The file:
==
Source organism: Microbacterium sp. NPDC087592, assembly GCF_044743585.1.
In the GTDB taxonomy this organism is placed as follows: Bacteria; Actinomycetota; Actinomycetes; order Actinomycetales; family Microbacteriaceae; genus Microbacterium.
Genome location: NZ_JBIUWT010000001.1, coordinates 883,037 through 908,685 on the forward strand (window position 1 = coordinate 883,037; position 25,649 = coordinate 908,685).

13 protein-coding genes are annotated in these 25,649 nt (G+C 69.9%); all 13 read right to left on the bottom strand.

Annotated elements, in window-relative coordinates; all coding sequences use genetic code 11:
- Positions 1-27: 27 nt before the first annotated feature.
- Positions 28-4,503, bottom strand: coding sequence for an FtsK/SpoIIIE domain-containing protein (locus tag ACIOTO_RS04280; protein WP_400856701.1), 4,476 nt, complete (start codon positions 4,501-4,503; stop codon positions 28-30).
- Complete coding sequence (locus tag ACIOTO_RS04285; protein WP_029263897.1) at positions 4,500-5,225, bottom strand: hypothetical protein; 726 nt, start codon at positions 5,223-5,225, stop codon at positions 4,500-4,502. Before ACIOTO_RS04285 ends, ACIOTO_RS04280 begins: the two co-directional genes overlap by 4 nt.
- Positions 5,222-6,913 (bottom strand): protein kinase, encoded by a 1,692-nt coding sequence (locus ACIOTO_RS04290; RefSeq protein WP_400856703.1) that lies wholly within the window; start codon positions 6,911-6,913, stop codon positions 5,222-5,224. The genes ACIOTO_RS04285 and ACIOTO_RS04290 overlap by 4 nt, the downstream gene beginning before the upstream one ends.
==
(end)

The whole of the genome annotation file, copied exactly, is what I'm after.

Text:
Source organism: Microbacterium sp. NPDC087592, assembly GCF_044743585.1.
In the GTDB taxonomy this organism is placed as follows: Bacteria; Actinomycetota; Actinomycetes; order Actinomycetales; family Microbacteriaceae; genus Microbacterium.
Genome location: NZ_JBIUWT010000001.1, coordinates 883,037 through 908,685 on the forward strand (window position 1 = coordinate 883,037; position 25,649 = coordinate 908,685).

13 protein-coding genes are annotated in these 25,649 nt (G+C 69.9%); all 13 read right to left on the bottom strand.

Annotated elements, in window-relative coordinates; all coding sequences use genetic code 11:
- Positions 1-27: 27 nt before the first annotated feature.
- Positions 28-4,503, bottom strand: coding sequence for an FtsK/SpoIIIE domain-containing protein (locus tag ACIOTO_RS04280; protein WP_400856701.1), 4,476 nt, complete (start codon positions 4,501-4,503; stop codon positions 28-30).
- Complete coding sequence (locus tag ACIOTO_RS04285; protein WP_029263897.1) at positions 4,500-5,225, bottom strand: hypothetical protein; 726 nt, start codon at positions 5,223-5,225, stop codon at positions 4,500-4,502. Before ACIOTO_RS04285 ends, ACIOTO_RS04280 begins: the two co-directional genes overlap by 4 nt.
- Positions 5,222-6,913 (bottom strand): protein kinase, encoded by a 1,692-nt coding sequence (locus ACIOTO_RS04290; RefSeq protein WP_400856703.1) that lies wholly within the window; start codon positions 6,911-6,913, stop codon positions 5,222-5,224. The genes ACIOTO_RS04285 and ACIOTO_RS04290 overlap by 4 nt, the downstream gene beginning before the upstream one ends.